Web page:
The Committee plans to hold its next meeting in October. Further details will be released at a later date. For further information, visit TRB’s website or contact Anusha Jayasinghe of TRB at AJayasinghe@nas.edu or (202) 334-2401.

 

UMaine assistive technology spinout UNAR Labs receives grant

From the University of Maine News

UNAR Labs receives $300,000 NIH Small Business Innovation Research award

UNAR Labs devices and mediaORONO, MAINE, August 12, 2020 – UNAR Labs, a University of Maine spinout company that develops assistive technology for blind and visually impaired (BVI) users, has been awarded $300,000 under the National Institute of Health’s Small Business Innovation Research (SBIR) Phase I program to further prove its concept. With the award, the company plans to prototype an information access system that would help educational institutions develop accessible learning materials more efficiently.

The company’s mission is to make the visual graphic information that has become such a big part of modern daily life more accessible to BVI users on the digital devices they already have, including smartphones and tablets.

“More than 60 to 70 percent of digital content is completely inaccessible to visually impaired users — think of maps, images, photos, Facebook, Twitter,” says Hari Palani, co-founder and CEO of UNAR Labs. “We want to provide a bridge and enable BVI users with access to all this information.”

UNAR Labs’ core technology is a software platform called Midlina that translates visual graphical information into an accessible multisensory graphic that BVI users can touch, feel and hear using the haptic, vibration and audio features built in to digital smart devices (phones/tablets).

The SBIR award will allow Portland-based UNAR Labs to focus on improving the process to translate textbooks and other educational materials – including the graphical components — into a multisensory format that makes them fully accessible for BVI students. Using existing methods, this process can take two weeks to two months (depending on the complexity of the material), involves significant manual labor, and can cost many thousands of dollars, according to Palani. The company is developing a software system that aims to cut this time down to hours and reduce the manual labor that makes it so expensive.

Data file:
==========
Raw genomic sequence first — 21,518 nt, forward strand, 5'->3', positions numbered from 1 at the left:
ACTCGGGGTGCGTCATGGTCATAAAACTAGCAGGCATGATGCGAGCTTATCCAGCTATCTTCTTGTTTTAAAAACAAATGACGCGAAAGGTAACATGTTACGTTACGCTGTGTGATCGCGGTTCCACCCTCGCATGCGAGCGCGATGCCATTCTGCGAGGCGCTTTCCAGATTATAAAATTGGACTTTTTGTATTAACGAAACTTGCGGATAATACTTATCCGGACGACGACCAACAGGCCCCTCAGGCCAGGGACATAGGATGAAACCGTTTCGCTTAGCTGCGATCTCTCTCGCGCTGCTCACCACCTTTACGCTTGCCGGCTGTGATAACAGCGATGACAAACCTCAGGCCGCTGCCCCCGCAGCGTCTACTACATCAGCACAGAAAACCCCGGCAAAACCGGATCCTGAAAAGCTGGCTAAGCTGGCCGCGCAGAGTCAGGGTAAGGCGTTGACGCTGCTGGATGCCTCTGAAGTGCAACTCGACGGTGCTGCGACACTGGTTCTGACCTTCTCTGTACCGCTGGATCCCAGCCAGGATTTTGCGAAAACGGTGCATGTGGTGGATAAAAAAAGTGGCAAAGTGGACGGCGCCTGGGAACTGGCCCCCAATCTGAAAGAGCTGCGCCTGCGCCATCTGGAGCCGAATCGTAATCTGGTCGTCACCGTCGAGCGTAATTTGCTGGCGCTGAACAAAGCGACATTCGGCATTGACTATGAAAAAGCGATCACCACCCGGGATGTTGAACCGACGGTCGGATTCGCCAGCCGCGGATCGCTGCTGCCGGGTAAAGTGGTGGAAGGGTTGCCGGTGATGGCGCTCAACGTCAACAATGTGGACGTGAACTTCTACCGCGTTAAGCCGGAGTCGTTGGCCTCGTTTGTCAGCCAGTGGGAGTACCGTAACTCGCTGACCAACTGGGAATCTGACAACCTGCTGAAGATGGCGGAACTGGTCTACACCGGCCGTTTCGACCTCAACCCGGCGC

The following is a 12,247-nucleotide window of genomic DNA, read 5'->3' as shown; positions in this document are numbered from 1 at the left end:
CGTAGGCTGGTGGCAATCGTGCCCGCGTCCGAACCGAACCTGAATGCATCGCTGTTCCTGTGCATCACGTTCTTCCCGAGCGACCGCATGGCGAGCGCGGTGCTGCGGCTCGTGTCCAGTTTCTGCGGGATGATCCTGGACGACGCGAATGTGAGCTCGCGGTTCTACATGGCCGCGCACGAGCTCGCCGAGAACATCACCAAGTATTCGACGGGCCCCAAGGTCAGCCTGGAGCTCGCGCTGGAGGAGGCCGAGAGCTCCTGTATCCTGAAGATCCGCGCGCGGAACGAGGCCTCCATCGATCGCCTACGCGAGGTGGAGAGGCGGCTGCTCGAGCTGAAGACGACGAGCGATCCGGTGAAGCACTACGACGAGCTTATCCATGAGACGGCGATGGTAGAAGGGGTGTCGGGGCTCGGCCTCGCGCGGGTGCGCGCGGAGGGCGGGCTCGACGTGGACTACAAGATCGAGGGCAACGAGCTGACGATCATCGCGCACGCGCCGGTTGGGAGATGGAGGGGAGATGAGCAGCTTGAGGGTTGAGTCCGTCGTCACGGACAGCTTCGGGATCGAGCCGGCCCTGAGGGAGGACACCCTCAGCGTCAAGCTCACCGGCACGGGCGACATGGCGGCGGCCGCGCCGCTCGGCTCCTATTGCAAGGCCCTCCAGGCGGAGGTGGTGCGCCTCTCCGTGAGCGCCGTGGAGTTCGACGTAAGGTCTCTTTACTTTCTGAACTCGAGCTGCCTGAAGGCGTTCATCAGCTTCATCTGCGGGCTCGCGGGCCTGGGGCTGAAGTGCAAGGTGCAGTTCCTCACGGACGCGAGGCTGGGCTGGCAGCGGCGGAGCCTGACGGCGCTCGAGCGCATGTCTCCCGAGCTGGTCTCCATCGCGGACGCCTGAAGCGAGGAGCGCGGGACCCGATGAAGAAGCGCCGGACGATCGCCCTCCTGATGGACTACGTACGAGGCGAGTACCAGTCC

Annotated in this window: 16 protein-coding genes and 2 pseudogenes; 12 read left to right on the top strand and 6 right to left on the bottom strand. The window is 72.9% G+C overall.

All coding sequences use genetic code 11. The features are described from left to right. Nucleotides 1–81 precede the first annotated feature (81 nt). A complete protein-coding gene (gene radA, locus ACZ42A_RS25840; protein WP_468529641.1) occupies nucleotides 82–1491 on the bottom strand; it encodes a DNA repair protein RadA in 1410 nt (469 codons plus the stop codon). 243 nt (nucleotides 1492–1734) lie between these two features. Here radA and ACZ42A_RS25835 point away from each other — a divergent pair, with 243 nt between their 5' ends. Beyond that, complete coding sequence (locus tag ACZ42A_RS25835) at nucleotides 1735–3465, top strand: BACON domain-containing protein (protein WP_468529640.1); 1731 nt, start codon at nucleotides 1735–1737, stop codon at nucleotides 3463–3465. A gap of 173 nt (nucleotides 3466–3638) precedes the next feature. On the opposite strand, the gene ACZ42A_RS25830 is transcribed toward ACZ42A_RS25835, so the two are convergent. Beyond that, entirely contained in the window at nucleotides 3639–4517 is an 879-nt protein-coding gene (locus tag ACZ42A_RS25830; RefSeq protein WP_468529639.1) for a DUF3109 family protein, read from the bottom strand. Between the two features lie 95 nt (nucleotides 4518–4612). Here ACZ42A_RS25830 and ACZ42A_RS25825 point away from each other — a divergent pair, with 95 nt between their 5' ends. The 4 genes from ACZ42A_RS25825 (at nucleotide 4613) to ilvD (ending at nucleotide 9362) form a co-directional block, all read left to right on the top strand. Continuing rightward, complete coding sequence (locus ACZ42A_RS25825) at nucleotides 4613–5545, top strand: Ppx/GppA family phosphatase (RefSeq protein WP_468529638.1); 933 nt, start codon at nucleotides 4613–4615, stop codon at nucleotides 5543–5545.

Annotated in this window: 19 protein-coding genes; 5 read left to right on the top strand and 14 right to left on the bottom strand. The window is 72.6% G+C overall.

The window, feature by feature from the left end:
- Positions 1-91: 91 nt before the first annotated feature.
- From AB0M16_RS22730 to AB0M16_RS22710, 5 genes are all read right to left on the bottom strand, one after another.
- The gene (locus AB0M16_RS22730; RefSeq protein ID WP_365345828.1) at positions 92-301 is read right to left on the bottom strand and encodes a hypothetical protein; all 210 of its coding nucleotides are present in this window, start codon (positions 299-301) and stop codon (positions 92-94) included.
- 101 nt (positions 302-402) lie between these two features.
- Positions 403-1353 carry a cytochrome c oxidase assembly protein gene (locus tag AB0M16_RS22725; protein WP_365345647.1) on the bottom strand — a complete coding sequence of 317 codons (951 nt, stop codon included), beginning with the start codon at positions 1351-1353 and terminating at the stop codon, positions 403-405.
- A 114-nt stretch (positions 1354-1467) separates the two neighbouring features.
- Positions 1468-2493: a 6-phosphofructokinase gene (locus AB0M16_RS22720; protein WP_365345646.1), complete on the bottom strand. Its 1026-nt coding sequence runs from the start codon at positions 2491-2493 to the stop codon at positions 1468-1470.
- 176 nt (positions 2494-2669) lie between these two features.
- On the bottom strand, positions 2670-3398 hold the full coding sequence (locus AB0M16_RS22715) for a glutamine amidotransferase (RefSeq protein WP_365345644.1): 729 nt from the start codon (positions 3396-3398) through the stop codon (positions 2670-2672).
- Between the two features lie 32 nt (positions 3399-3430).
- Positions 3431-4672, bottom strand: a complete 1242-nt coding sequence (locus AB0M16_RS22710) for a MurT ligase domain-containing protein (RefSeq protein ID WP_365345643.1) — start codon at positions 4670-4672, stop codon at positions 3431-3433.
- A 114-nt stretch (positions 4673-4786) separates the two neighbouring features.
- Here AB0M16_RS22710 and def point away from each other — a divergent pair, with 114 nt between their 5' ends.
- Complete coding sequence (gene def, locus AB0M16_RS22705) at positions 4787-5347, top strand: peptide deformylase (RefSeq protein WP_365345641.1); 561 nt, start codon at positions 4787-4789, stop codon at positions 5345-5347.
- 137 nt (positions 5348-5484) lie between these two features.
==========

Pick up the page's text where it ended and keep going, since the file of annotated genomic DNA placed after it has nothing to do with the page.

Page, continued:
“Translating visual information into equivalent non-visual information is not a trivial task, so we have a long research agenda to achieve this technical feat,” says Palani, who came to UMaine in 2011 to conduct graduate research on accessible technology with professor of spatial informatics Nicholas Giudice, co-founder of UNAR Labs.

The two began to explore commercialization of their research after connecting with the team at UMaine’s Foster Center for Innovation in 2017. Their path to commercialization has been deliberate. In 2017, UNAR Labs became the first team from Maine to be invited to participate in the National I-Corps program. After completing I-Corps, where Palani and Giudice conducted extensive customer discovery research, they joined the MIRTA accelerator at UMaine in 2019, built a prototype, and began to prove the feasibility of their technology. A $225,000 National Science Foundation Phase I SBIR award in 2019 helped fund this work, along with a $100,000 commercialization support grant from the Maine Technology Institute. UNAR Labs is participating in the 2020 Top Gun program, a statewide accelerator that targets startups with high growth potential.

Giudice, who is visually impaired, believes that UNAR Labs has a distinct edge in advancing this technology.